Shopify is a terrific, industry-leading platform that continues to see success with its variety of in-app features and integrations for merchants. One of the ways it hasn't been successful? It's native reporting platform. In a recent post about popular brands using the Segment app for their Shopify store, we outlined what the Segment platform is, and why top brands are choosing to use Shopify and Segment together. In this post, we'll run down the three best benefits for merchants using Shopify and Segment in tandem. First, let's start with the problem: What’s wrong with Shopify reporting? Shopify’s native reporting is simplistic and incomplete, missing key steps in the customer journey. This makes it difficult for Shopify merchants to get accurate data on sales and marketing efforts for their store. The situation is even worse if you want to push that data to Segment, as previously this had to be done manually (i.e. you'd need to hire a developer and a consultant just for the setup). The good news: Littledata's new Segment connection (available in the Shopify app store) fixes this automatically. [subscribe heading="Use your store as a Segment source" background_color="green" button_text="Get the app" button_link="https://apps.shopify.com/segment-com-by-littledata"] How does the Segment connection work? Once the data is tracked within your Shopify store, it's then sent to Segment. By adding Shopify to your Segment sources, it's easier to push your Shopify dataset to Segment destinations so you can report and act on ecommerce behavior. Plus, our app fixes the tracking automatically - so you can make data-driven decisions with peace of mind, knowing that the Shopify data is accurate when you push it to Segment destinations. Tracking for Shopify & Shopify Plus To recap from our post a few weeks ago, Littledata's Segment connection sends the following events from your Shopify or Shopify Plus store to Segment. These events will show up as tables in your warehouse, and as regular events in your other destinations like Google Analytics, Amplitude, Mixpanel, Kissmetrics, Heap and more. Among all Shopify apps, the Segment connection offers benefits unique to Shopify partners. Check out our help center for additional questions on the Segment integration. 3 benefits of connecting Segment with Shopify 1) Capture every customer touchpoint Our Segment connection lets you use Shopify as Segment source. In other words, merchants can now automatically track every ecommerce touchpoint on your Shopify store, including: User/browsing behaviour Checkout steps Sales & refunds Customer lifetime value (CLV) Marketing metrics like customer acquisition cost (CAC) When merchants integrate Segment with Shopify, no touchpoint in the customer journey will go untracked. This includes multiple checkout steps, sales conversion data and customer lifetime value (CLV), one of the most crucial metrics for any store owner to track. 2) Server-side tracking for 100% accuracy Speaking of tracking, Littledata's server-side tracking approach within Google Analytics beats out Shopify's native reporting, which is riddled with inaccurate numbers. Server-side tracking ensures each data metric is 100% reliable, empowering merchants to make better, data-driven decisions for their store. 3) Set up in minutes for any Shopify store Quick integrations should never be undervalued. Within minutes, Shopify merchants can have their stores armed with a steady data flow. Sound too good to be true? That's the power of next-gen tracking and reporting. Which events are tracked? Littledata's Shopify app for Segment users automatically tracks key events in the ecommerce journey. These currently include: From your Segment workspace, you can then push this data to hundreds of Segment destinations, such as: Reporting and visualization tools like Mixpanel and Google Analytics Sales and marketing apps like Hubspot and Salesforce Email marketing like Drip and Klaviyo And the list goes on and on...check out this master list of Segment destinations. Enterprise plans for Shopify Plus stores The Segment integration for Shopify captures every stage in the customer journey, empowering you to do more for your store with an accurate dataset. The best way to get started? Littledata enterprise plans are a popular option for Shopify Plus merchants and other stores set on major growth. Enterprise plans offer reliable customer support, a dedicated account manager, help from our Google Analytics consultants, data analytics experts and ecommerce growth hackers.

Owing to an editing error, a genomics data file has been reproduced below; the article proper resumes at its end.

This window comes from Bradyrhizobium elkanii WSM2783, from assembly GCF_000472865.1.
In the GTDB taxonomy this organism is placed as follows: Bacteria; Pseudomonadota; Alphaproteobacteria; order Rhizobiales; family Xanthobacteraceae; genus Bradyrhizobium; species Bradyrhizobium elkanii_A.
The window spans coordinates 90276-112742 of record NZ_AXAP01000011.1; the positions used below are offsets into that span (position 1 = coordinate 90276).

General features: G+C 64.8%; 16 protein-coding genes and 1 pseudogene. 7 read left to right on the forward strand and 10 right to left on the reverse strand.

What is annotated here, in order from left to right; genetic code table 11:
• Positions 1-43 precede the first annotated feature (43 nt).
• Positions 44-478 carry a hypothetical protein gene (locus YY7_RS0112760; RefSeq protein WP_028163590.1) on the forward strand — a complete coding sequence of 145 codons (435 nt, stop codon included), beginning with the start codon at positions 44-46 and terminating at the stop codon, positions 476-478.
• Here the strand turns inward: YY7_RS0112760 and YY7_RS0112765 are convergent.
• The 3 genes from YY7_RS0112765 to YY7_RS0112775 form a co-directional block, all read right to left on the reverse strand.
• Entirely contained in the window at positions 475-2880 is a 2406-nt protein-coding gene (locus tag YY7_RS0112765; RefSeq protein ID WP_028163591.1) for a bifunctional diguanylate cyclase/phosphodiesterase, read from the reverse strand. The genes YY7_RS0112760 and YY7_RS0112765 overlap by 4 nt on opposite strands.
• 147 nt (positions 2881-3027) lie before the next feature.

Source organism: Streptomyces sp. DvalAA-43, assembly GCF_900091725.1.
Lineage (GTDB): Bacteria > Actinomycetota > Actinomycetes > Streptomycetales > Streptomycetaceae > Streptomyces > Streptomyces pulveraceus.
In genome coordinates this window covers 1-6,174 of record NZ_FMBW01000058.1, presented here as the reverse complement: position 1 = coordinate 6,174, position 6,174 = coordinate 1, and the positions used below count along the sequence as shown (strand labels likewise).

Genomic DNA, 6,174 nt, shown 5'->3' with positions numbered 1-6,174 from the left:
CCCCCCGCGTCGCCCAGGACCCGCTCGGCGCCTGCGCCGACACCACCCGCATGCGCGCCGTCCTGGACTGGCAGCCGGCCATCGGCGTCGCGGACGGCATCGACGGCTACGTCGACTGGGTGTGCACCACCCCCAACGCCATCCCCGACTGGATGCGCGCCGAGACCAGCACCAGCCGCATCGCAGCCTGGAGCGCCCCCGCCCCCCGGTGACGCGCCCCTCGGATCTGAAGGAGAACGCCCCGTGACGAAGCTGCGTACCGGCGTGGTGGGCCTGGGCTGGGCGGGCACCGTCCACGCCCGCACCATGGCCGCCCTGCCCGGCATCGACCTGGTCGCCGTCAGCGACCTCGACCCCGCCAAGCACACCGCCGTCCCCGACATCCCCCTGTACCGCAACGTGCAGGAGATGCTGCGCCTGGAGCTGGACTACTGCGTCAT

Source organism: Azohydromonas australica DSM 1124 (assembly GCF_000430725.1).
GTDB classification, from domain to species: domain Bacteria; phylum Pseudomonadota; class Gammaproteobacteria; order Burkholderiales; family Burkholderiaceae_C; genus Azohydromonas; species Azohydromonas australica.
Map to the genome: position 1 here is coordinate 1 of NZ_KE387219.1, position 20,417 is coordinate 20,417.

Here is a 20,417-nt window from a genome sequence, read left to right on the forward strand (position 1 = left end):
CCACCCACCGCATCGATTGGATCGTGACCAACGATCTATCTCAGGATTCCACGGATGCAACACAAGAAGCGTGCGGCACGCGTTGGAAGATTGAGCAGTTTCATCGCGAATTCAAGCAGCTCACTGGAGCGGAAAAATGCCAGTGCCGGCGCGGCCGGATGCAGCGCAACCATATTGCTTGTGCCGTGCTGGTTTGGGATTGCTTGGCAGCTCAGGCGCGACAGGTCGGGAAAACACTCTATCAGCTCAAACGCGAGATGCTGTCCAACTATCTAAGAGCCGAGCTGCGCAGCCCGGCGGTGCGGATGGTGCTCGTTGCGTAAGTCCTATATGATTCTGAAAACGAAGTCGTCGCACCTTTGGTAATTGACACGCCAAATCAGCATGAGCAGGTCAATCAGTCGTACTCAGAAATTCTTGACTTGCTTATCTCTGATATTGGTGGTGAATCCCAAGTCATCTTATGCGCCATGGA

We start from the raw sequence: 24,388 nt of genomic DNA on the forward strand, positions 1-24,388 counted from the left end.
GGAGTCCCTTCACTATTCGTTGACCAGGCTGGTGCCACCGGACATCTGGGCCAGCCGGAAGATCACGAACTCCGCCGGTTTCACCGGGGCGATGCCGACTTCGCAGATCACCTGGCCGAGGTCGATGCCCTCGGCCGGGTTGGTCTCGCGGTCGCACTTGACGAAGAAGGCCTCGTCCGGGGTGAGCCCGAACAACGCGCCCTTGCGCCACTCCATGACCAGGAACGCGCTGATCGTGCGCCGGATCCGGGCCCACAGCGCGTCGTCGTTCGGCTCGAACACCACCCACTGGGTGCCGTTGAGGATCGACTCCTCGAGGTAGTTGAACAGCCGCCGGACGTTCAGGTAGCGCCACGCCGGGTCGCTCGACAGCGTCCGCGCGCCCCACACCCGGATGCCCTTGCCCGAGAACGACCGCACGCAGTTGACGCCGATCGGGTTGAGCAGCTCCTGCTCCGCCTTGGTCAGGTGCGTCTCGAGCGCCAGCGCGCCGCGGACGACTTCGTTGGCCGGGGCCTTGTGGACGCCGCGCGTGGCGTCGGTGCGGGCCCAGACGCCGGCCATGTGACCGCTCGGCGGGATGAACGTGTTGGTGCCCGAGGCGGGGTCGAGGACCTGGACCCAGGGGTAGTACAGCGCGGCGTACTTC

by Nico